Bernstein Seminar "Pathological oscillatory activity in Parkinson’s and Tremor; what does it mean and how should we treat it?"

February 23, 2021

Freiburg (Visio) (Germany)



The Medical Research Council | Brain Network Dynamics Unit | University of Oxford | UK


For decades we have had cardiac pacemakers that adjust their pacing according to demand and yet therapeutic adaptive stimulation approaches for the central nervous system are still not clinically available. Instead, to treat patients with advanced Parkinson’s disease or Essential Tremor we stimulate the basal ganglia or thalamus with fixed regimes, unvarying in frequency or intensity. Although effective, this comes with side-effects and in terms of sophistication this treatment approach could be compared to having an air-conditioning system on all the time, regardless of temperature. This talk will describe recent steps being taken to define the underlying circuit dysfunction in Parkinson’s and tremor and to improve deep brain stimulation by controlling its delivery according to the state of pathological activity.

Evidence is growing that motor symptoms in Parkinson’s disease and Essential Tremor are due, at least in part, to excessive synchronisation between oscillating neurons. Some degree of transient synchronisation is believed to be beneficial during neural processing by way of improving signal to noise ratios. However, excessive synchronisation, even if transient, reduces the information coding capacity of the system, impairing processing. Recordings in patients with Parkinson’s disease confirm bursts of oscillatory synchronisation in the basal ganglia centred around 20 Hz. The bursts of 20 Hz activity are prolonged in patients withdrawn from their usual medication and the dominance of these long duration bursts negatively correlates with motor impairment. Longer bursts attain higher amplitudes, indicative of more pervasive oscillatory synchronisation within the neural circuit. In contrast, in heathy primates and in treated Parkinson’s disease bursts tend to be short. Accordingly, it might be best to use closed-loop controlled deep brain stimulation to selectively terminate longer, bigger, pathological beta bursts to both save power and to spare the ability of underlying neural circuits to engage in more physiological processing between long bursts. It is now possible to record and characterise bursts on-line during stimulation of the same site and trial adaptive stimulation. Thus far, this has demonstrated improvements in efficiency and side-effects over conventional continuous stimulation,with at least as good symptom control in Parkinsonian patients.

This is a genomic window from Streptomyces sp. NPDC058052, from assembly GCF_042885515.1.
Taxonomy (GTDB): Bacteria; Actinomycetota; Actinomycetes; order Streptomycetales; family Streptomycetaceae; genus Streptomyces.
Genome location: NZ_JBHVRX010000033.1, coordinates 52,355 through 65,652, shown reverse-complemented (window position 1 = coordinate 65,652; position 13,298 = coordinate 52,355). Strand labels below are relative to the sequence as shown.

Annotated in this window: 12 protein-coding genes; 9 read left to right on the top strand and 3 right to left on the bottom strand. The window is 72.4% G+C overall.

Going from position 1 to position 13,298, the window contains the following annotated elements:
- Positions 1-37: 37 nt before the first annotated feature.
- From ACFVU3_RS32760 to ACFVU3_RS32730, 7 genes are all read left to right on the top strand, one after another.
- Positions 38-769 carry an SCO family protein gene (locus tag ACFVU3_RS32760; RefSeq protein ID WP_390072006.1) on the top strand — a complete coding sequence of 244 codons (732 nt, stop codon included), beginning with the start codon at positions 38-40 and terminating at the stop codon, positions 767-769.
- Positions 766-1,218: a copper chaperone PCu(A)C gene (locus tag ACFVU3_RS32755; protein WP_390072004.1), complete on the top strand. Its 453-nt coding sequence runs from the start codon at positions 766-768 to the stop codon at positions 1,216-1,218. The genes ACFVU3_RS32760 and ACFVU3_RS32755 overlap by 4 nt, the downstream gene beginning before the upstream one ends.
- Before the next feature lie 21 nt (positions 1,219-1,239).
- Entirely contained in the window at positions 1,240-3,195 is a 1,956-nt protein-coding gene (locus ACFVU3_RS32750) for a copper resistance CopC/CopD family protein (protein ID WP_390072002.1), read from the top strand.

But the presence of abnormal oscillatory synchrony in neural circuits in Parkinson’s and tremor also suggests an alternative strategy for stimulation; phase-locked stimulation to drive oscillations down. This approach has been pioneered in tremor and is now also being explored for the treatment of Parkinson’s disease.

Hosted by Ad Aertsen


Full list of BCF seminars: here



Feb 23, 2021
from05:15 PM to06:00 PM

Zoom Meeting. You can contact Fiona Siegfried for meeting ID and password.

Contact: here